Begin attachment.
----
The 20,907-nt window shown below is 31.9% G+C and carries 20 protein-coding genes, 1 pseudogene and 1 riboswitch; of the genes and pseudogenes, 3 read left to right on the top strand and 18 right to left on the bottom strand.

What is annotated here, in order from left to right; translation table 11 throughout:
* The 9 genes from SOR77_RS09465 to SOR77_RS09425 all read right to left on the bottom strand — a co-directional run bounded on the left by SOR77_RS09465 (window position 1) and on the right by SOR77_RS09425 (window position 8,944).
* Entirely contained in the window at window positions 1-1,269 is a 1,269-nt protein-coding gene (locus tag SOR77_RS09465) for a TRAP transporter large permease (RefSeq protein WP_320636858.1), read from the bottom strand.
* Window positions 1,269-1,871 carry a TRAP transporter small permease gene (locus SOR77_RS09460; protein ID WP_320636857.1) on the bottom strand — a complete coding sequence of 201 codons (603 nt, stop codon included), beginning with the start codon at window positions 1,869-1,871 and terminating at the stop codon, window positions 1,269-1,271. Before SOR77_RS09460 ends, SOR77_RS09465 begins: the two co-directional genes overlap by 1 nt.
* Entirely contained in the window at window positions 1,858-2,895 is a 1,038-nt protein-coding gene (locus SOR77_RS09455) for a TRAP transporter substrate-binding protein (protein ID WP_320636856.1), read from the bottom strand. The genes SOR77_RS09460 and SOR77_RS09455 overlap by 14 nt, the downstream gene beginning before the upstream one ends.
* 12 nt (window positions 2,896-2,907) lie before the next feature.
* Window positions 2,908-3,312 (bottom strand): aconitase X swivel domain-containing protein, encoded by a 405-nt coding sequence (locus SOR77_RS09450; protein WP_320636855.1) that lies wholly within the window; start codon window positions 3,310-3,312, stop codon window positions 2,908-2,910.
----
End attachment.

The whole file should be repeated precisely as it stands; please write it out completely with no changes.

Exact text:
The 20,907-nt window shown below is 31.9% G+C and carries 20 protein-coding genes, 1 pseudogene and 1 riboswitch; of the genes and pseudogenes, 3 read left to right on the top strand and 18 right to left on the bottom strand.

What is annotated here, in order from left to right; translation table 11 throughout:
* The 9 genes from SOR77_RS09465 to SOR77_RS09425 all read right to left on the bottom strand — a co-directional run bounded on the left by SOR77_RS09465 (window position 1) and on the right by SOR77_RS09425 (window position 8,944).
* Entirely contained in the window at window positions 1-1,269 is a 1,269-nt protein-coding gene (locus tag SOR77_RS09465) for a TRAP transporter large permease (RefSeq protein WP_320636858.1), read from the bottom strand.
* Window positions 1,269-1,871 carry a TRAP transporter small permease gene (locus SOR77_RS09460; protein ID WP_320636857.1) on the bottom strand — a complete coding sequence of 201 codons (603 nt, stop codon included), beginning with the start codon at window positions 1,869-1,871 and terminating at the stop codon, window positions 1,269-1,271. Before SOR77_RS09460 ends, SOR77_RS09465 begins: the two co-directional genes overlap by 1 nt.
* Entirely contained in the window at window positions 1,858-2,895 is a 1,038-nt protein-coding gene (locus SOR77_RS09455) for a TRAP transporter substrate-binding protein (protein ID WP_320636856.1), read from the bottom strand. The genes SOR77_RS09460 and SOR77_RS09455 overlap by 14 nt, the downstream gene beginning before the upstream one ends.
* 12 nt (window positions 2,896-2,907) lie before the next feature.
* Window positions 2,908-3,312 (bottom strand): aconitase X swivel domain-containing protein, encoded by a 405-nt coding sequence (locus SOR77_RS09450; protein WP_320636855.1) that lies wholly within the window; start codon window positions 3,310-3,312, stop codon window positions 2,908-2,910.